Republican presidential candidate Mitt Romney advocated for a foreign aid policy based on free enterprise, with the promotion of jobs abroad at its core, at the Clinton Global Initiative meeting in New York on Tuesday.
The annual Clinton meeting, which runs parallel to the United Nations General Assembly, features panels on global economic development, food security and volunteerism.
But with the U.S. presidential elections looming in November, the meeting has taken on a uniquely political feel this year.
"For American foreign aid to become more effective, it's got to embrace the principles that you see in these global [public-private] initiatives - power in partnerships, access to the transformative nature of free enterprise and the leverage of the abundant resources that can come with the private sector," Romney said Tuesday morning.
Romney took time to praise the "Clinton bump" received by candidates he supports while also criticizing the current president's foreign policy in the Middle East.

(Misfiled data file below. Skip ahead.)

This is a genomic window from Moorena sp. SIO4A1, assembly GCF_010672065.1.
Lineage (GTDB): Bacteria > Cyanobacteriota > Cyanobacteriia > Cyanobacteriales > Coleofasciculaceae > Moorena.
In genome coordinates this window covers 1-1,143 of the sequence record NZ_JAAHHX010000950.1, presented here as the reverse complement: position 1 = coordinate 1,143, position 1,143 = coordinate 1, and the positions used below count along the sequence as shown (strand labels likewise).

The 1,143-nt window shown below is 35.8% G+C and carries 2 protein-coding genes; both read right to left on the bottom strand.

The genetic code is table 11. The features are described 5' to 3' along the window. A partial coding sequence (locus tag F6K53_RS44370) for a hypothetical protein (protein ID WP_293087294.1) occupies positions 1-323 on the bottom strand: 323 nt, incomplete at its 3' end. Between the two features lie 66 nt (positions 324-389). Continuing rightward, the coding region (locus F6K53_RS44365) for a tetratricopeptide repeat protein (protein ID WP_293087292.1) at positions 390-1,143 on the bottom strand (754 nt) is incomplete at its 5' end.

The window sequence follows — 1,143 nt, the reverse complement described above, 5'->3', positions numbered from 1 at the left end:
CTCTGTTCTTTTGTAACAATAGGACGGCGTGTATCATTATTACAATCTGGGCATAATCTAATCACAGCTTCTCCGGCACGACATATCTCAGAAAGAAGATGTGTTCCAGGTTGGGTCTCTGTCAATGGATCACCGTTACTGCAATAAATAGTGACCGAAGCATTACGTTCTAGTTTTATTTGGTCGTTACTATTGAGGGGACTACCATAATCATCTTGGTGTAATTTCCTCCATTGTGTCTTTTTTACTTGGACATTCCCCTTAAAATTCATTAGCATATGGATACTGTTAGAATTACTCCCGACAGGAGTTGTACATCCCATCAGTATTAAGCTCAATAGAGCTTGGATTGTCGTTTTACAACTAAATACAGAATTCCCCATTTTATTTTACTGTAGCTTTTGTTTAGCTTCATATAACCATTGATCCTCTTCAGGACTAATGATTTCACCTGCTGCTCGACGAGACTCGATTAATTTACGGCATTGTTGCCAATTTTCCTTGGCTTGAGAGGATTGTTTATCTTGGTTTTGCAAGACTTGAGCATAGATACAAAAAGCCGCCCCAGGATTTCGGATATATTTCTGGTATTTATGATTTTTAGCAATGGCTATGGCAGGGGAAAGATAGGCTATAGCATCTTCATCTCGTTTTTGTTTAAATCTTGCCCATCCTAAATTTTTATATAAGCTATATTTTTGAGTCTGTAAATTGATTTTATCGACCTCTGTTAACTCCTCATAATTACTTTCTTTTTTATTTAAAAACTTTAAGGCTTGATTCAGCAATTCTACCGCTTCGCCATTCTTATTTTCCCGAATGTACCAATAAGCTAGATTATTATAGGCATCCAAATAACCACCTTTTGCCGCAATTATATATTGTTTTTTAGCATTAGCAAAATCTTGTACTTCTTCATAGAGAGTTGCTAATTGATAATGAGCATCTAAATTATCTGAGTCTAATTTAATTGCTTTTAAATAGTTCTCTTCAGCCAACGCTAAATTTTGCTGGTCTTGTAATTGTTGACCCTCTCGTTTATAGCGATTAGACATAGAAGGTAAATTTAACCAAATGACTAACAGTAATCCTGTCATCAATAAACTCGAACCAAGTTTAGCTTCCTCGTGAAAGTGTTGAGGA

"We somehow feel we are at the mercy of events instead of shaping events" in the Middle East, Romney added, saying rioting and anti-American anger in the Muslim-majority world is worsened by youth unemployment.
"I just want to work. I just want to work," Romney said Mohamed Bouazizi, the Tunisian fruit vendor who sparked the Arab Spring, said the day he self-immolated. "Work - that has to be at the heart of our effort to build economies to create jobs."
"Work builds self-esteem. It transforms lives from fantasy and fanaticism to reality and grounding," Romney added. We need to create an "assistance program that helps unleash free enterprise...A Reagan-economic zone."
Romney spoke just before President Barack Obama was slated to speak on the floor of the UN General Assembly. Obama will speak at the CGI later on Tuesday.
by Lauren McGaughy
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